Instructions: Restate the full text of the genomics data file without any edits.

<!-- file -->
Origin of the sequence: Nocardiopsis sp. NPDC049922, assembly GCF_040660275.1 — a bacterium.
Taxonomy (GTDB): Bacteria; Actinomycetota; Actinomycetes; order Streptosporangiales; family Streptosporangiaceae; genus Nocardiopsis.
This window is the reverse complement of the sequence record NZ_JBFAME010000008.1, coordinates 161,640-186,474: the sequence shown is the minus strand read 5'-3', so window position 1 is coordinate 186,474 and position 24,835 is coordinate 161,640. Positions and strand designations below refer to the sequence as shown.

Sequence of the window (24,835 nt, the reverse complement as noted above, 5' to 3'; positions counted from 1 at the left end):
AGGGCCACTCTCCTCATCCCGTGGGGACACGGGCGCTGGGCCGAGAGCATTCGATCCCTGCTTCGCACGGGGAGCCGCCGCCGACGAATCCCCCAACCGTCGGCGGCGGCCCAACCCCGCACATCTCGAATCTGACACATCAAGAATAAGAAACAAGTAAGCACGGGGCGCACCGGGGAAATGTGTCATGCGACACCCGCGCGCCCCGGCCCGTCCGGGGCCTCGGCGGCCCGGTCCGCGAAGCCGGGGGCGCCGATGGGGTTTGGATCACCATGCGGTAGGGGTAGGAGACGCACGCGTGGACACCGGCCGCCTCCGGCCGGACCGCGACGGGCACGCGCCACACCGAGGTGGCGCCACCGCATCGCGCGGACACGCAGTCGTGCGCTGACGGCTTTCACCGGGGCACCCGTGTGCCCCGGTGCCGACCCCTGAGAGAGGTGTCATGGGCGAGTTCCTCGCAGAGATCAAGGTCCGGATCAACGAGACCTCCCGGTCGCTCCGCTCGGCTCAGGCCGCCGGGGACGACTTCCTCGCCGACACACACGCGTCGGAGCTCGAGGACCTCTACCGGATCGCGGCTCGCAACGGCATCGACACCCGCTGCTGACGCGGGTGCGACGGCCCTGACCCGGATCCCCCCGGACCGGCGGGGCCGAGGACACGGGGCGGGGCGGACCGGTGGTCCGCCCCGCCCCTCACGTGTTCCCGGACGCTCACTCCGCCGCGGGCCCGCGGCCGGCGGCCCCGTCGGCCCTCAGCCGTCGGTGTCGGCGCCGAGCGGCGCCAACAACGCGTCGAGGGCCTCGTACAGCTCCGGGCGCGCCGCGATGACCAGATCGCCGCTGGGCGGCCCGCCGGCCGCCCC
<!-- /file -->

Origin of the sequence: Nocardiopsis sp. NPDC049922, assembly GCF_040660275.1 — a bacterium.
Taxonomy (GTDB): Bacteria; Actinomycetota; Actinomycetes; order Streptosporangiales; family Streptosporangiaceae; genus Nocardiopsis.
This window is the reverse complement of the sequence record NZ_JBFAME010000008.1, coordinates 161,640-186,474: the sequence shown is the minus strand read 5'-3', so window position 1 is coordinate 186,474 and position 24,835 is coordinate 161,640. Positions and strand designations below refer to the sequence as shown.

Sequence of the window (24,835 nt, the reverse complement as noted above, 5' to 3'; positions counted from 1 at the left end):
AGGGCCACTCTCCTCATCCCGTGGGGACACGGGCGCTGGGCCGAGAGCATTCGATCCCTGCTTCGCACGGGGAGCCGCCGCCGACGAATCCCCCAACCGTCGGCGGCGGCCCAACCCCGCACATCTCGAATCTGACACATCAAGAATAAGAAACAAGTAAGCACGGGGCGCACCGGGGAAATGTGTCATGCGACACCCGCGCGCCCCGGCCCGTCCGGGGCCTCGGCGGCCCGGTCCGCGAAGCCGGGGGCGCCGATGGGGTTTGGATCACCATGCGGTAGGGGTAGGAGACGCACGCGTGGACACCGGCCGCCTCCGGCCGGACCGCGACGGGCACGCGCCACACCGAGGTGGCGCCACCGCATCGCGCGGACACGCAGTCGTGCGCTGACGGCTTTCACCGGGGCACCCGTGTGCCCCGGTGCCGACCCCTGAGAGAGGTGTCATGGGCGAGTTCCTCGCAGAGATCAAGGTCCGGATCAACGAGACCTCCCGGTCGCTCCGCTCGGCTCAGGCCGCCGGGGACGACTTCCTCGCCGACACACACGCGTCGGAGCTCGAGGACCTCTACCGGATCGCGGCTCGCAACGGCATCGACACCCGCTGCTGACGCGGGTGCGACGGCCCTGACCCGGATCCCCCCGGACCGGCGGGGCCGAGGACACGGGGCGGGGCGGACCGGTGGTCCGCCCCGCCCCTCACGTGTTCCCGGACGCTCACTCCGCCGCGGGCCCGCGGCCGGCGGCCCCGTCGGCCCTCAGCCGTCGGTGTCGGCGCCGAGCGGCGCCAACAACGCGTCGAGGGCCTCGTACAGCTCCGGGCGCGCCGCGATGACCAGATCGCCGCTGGGCGGCCCGCCGGCCGCCCC